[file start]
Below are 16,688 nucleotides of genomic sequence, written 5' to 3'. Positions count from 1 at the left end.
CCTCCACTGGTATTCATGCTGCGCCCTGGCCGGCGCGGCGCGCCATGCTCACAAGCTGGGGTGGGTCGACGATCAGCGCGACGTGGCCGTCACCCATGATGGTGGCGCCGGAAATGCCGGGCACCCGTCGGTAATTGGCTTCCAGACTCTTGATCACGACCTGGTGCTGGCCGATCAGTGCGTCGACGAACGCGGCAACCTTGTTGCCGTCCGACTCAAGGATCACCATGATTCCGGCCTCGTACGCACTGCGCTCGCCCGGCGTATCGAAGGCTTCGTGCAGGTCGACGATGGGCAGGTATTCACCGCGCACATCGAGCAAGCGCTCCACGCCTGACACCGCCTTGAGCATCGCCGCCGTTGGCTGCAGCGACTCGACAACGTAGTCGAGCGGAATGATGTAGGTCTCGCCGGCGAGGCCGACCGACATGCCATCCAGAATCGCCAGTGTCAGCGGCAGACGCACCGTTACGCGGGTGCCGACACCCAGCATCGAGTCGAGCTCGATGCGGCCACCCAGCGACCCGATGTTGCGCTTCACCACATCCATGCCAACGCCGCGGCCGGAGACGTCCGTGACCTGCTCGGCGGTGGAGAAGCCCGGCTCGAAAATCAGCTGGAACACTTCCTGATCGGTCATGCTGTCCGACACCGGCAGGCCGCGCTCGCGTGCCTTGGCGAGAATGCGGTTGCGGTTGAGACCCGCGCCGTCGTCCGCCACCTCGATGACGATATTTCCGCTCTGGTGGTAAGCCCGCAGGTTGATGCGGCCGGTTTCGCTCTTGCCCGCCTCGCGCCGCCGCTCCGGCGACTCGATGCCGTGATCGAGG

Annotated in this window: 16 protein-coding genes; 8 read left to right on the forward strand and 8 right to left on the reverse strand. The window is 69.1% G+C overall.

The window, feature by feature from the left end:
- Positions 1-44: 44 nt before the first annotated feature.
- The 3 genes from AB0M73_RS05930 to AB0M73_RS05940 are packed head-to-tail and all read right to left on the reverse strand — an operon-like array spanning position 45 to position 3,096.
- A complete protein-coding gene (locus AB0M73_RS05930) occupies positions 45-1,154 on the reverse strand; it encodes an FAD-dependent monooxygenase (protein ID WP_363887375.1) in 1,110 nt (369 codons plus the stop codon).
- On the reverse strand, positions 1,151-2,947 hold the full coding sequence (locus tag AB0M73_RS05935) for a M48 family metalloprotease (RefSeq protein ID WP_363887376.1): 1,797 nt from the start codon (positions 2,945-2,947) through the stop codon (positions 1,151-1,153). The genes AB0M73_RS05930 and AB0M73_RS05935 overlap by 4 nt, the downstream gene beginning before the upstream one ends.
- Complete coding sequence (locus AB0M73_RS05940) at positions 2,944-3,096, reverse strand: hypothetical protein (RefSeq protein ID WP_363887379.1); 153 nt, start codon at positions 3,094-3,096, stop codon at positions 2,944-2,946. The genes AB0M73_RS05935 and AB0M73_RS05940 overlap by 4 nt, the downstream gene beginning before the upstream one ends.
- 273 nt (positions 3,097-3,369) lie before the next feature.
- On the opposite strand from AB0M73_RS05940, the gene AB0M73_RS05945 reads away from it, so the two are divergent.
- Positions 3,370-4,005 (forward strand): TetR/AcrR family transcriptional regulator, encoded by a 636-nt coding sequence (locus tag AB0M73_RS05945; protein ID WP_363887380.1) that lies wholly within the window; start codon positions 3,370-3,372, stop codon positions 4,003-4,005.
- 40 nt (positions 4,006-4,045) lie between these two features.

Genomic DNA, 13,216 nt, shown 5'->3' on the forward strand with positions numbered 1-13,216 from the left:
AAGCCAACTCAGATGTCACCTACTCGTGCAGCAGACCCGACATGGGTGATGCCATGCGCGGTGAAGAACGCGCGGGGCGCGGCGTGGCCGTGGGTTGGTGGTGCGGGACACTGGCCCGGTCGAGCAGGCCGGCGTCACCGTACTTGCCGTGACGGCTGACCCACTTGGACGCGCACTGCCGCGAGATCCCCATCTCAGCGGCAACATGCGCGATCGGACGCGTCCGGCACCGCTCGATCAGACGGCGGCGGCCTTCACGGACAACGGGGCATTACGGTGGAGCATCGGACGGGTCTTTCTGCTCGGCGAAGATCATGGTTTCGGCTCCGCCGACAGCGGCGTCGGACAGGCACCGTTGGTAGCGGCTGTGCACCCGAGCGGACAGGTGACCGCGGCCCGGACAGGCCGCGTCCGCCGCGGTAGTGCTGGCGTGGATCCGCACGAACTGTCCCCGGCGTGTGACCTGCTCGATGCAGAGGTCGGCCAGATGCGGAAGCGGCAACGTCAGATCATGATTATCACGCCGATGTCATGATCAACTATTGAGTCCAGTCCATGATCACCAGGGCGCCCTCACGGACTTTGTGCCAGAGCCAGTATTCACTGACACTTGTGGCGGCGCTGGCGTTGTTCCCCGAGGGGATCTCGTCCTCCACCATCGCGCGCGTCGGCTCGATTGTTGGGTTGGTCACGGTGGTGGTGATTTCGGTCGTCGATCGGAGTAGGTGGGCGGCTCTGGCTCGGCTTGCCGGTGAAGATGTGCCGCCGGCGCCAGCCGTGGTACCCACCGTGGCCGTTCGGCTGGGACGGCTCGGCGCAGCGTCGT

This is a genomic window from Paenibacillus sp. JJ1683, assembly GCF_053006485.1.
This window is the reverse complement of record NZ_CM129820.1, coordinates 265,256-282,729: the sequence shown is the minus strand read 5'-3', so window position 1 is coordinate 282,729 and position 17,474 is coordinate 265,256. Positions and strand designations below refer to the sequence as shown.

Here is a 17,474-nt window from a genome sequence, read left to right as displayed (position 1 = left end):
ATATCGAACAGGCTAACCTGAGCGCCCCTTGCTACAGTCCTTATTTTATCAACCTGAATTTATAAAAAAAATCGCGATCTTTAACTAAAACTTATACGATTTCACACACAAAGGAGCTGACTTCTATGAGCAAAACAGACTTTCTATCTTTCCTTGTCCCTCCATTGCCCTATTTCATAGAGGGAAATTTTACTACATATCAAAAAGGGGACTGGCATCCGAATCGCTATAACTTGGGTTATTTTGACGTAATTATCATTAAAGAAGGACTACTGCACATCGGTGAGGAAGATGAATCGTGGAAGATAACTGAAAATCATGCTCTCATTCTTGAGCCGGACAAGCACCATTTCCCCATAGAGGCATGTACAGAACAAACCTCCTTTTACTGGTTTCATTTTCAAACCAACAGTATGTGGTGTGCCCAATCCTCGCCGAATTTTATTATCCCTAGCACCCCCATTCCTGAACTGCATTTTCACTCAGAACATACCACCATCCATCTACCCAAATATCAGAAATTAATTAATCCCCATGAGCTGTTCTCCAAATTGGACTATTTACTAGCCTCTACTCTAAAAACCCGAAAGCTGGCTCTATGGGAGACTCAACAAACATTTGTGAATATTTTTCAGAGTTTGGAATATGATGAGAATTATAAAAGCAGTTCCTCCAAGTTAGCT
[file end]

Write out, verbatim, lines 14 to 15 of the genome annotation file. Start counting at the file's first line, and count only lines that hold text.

Genomic DNA, 13,216 nt, shown 5'->3' on the forward strand with positions numbered 1-13,216 from the left:
AAGCCAACTCAGATGTCACCTACTCGTGCAGCAGACCCGACATGGGTGATGCCATGCGCGGTGAAGAACGCGCGGGGCGCGGCGTGGCCGTGGGTTGGTGGTGCGGGACACTGGCCCGGTCGAGCAGGCCGGCGTCACCGTACTTGCCGTGACGGCTGACCCACTTGGACGCGCACTGCCGCGAGATCCCCATCTCAGCGGCAACATGCGCGATCGGACGCGTCCGGCACCGCTCGATCAGACGGCGGCGGCCTTCACGGACAACGGGGCATTACGGTGGAGCATCGGACGGGTCTTTCTGCTCGGCGAAGATCATGGTTTCGGCTCCGCCGACAGCGGCGTCGGACAGGCACCGTTGGTAGCGGCTGTGCACCCGAGCGGACAGGTGACCGCGGCCCGGACAGGCCGCGTCCGCCGCGGTAGTGCTGGCGTGGATCCGCACGAACTGTCCCCGGCGTGTGACCTGCTCGATGCAGAGGTCGGCCAGATGCGGAAGCGGCAACGTCAGATCATGATTATCACGCCGATGTCATGATCAACTATTGAGTCCAGTCCATGATCACCAGGGCGCCCTCACGGACTTTGTGCCAGAGCCAGTATTCACTGACACTTGTGGCGGCGCTGGCGTTGTTCCCCGAGGGGATCTCGTCCTCCACCATCGCGCGCGTCGGCTCGATTGTTGGGTTGGTCACGGTGGTGGTGATTTCGGTCGTCGATCGGAGTAGGTGGGCGGCTCTGGCTCGGCTTGCCGGTGAAGATGTGCCGCCGGCGCCAGCCGTGGTACCCACCGTGGCCGTTCGGCTGGGACGGCTCGGCGCAGCGTCGT